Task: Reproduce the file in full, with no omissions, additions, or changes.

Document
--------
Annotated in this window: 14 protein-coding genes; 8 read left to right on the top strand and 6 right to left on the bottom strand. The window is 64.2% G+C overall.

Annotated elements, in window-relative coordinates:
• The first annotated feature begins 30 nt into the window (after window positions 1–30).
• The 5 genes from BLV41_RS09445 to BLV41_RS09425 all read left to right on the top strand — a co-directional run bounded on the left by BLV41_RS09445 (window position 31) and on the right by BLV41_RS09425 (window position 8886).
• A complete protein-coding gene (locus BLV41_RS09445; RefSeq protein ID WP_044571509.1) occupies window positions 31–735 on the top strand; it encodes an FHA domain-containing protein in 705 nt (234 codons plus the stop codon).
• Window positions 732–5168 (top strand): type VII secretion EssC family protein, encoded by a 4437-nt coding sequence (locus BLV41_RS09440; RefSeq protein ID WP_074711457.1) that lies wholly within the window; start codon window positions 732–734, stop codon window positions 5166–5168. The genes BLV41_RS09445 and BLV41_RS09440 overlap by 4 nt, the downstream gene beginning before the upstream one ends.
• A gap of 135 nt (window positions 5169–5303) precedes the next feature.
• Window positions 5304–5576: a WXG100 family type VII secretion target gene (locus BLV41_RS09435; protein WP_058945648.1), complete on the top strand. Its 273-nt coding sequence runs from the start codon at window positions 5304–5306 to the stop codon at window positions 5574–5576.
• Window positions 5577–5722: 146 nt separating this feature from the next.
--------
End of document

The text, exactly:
Annotated in this window: 14 protein-coding genes; 8 read left to right on the top strand and 6 right to left on the bottom strand. The window is 64.2% G+C overall.

Annotated elements, in window-relative coordinates:
• The first annotated feature begins 30 nt into the window (after window positions 1–30).
• The 5 genes from BLV41_RS09445 to BLV41_RS09425 all read left to right on the top strand — a co-directional run bounded on the left by BLV41_RS09445 (window position 31) and on the right by BLV41_RS09425 (window position 8886).
• A complete protein-coding gene (locus BLV41_RS09445; RefSeq protein ID WP_044571509.1) occupies window positions 31–735 on the top strand; it encodes an FHA domain-containing protein in 705 nt (234 codons plus the stop codon).
• Window positions 732–5168 (top strand): type VII secretion EssC family protein, encoded by a 4437-nt coding sequence (locus BLV41_RS09440; RefSeq protein ID WP_074711457.1) that lies wholly within the window; start codon window positions 732–734, stop codon window positions 5166–5168. The genes BLV41_RS09445 and BLV41_RS09440 overlap by 4 nt, the downstream gene beginning before the upstream one ends.
• A gap of 135 nt (window positions 5169–5303) precedes the next feature.
• Window positions 5304–5576: a WXG100 family type VII secretion target gene (locus BLV41_RS09435; protein WP_058945648.1), complete on the top strand. Its 273-nt coding sequence runs from the start codon at window positions 5304–5306 to the stop codon at window positions 5574–5576.
• Window positions 5577–5722: 146 nt separating this feature from the next.